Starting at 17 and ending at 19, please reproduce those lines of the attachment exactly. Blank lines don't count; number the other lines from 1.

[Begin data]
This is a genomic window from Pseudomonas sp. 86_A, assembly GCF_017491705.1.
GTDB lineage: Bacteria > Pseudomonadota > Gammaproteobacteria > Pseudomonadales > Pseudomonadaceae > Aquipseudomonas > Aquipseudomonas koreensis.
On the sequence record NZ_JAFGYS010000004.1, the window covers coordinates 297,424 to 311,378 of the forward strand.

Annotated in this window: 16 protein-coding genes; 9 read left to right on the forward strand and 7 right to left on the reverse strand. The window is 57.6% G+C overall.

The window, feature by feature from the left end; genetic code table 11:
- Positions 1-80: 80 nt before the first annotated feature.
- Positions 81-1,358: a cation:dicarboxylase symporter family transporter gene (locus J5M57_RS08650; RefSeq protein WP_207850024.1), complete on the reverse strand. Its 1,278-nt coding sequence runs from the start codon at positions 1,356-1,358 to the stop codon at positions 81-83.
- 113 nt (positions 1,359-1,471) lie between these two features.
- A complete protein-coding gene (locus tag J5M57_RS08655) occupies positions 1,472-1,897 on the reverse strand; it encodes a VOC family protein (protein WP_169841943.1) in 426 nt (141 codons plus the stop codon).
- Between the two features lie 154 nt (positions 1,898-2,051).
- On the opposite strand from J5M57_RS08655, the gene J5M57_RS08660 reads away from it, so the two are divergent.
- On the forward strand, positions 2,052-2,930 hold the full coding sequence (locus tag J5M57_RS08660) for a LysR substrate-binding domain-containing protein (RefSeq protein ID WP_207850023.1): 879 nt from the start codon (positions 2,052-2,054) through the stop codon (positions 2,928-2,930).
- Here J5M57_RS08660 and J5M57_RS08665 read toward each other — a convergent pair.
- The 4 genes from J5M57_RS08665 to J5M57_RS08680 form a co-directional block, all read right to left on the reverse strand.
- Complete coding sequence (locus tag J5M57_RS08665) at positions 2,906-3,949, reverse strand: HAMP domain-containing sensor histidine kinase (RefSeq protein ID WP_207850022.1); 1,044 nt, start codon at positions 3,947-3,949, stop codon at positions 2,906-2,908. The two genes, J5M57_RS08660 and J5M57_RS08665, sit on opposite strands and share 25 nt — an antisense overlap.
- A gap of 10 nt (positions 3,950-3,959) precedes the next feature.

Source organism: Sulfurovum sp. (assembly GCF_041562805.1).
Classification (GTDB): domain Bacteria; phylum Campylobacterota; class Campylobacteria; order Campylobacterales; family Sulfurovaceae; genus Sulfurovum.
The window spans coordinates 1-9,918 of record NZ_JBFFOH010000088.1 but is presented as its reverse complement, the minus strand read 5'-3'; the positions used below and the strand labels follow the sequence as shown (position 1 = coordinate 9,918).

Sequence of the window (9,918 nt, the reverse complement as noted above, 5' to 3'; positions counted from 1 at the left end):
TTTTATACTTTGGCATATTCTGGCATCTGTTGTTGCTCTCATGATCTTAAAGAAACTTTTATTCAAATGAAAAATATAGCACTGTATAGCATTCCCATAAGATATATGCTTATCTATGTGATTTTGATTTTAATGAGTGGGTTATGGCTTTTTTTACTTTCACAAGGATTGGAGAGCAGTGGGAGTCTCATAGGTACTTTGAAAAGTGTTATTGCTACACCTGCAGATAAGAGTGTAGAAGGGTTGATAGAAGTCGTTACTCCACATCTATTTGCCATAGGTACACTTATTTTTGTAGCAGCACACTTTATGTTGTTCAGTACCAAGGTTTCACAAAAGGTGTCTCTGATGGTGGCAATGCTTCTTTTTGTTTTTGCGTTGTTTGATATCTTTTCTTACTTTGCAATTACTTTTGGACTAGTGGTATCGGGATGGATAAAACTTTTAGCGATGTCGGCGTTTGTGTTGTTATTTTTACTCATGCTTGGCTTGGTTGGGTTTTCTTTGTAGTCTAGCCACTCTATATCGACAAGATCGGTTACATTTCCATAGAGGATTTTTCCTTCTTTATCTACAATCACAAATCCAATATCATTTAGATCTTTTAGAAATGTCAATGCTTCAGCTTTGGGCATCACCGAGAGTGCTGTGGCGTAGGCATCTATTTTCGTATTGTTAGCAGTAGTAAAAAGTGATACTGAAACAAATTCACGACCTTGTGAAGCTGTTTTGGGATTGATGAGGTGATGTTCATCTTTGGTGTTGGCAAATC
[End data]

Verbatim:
Source organism: Sulfurovum sp. (assembly GCF_041562805.1).
Classification (GTDB): domain Bacteria; phylum Campylobacterota; class Campylobacteria; order Campylobacterales; family Sulfurovaceae; genus Sulfurovum.
The window spans coordinates 1-9,918 of record NZ_JBFFOH010000088.1 but is presented as its reverse complement, the minus strand read 5'-3'; the positions used below and the strand labels follow the sequence as shown (position 1 = coordinate 9,918).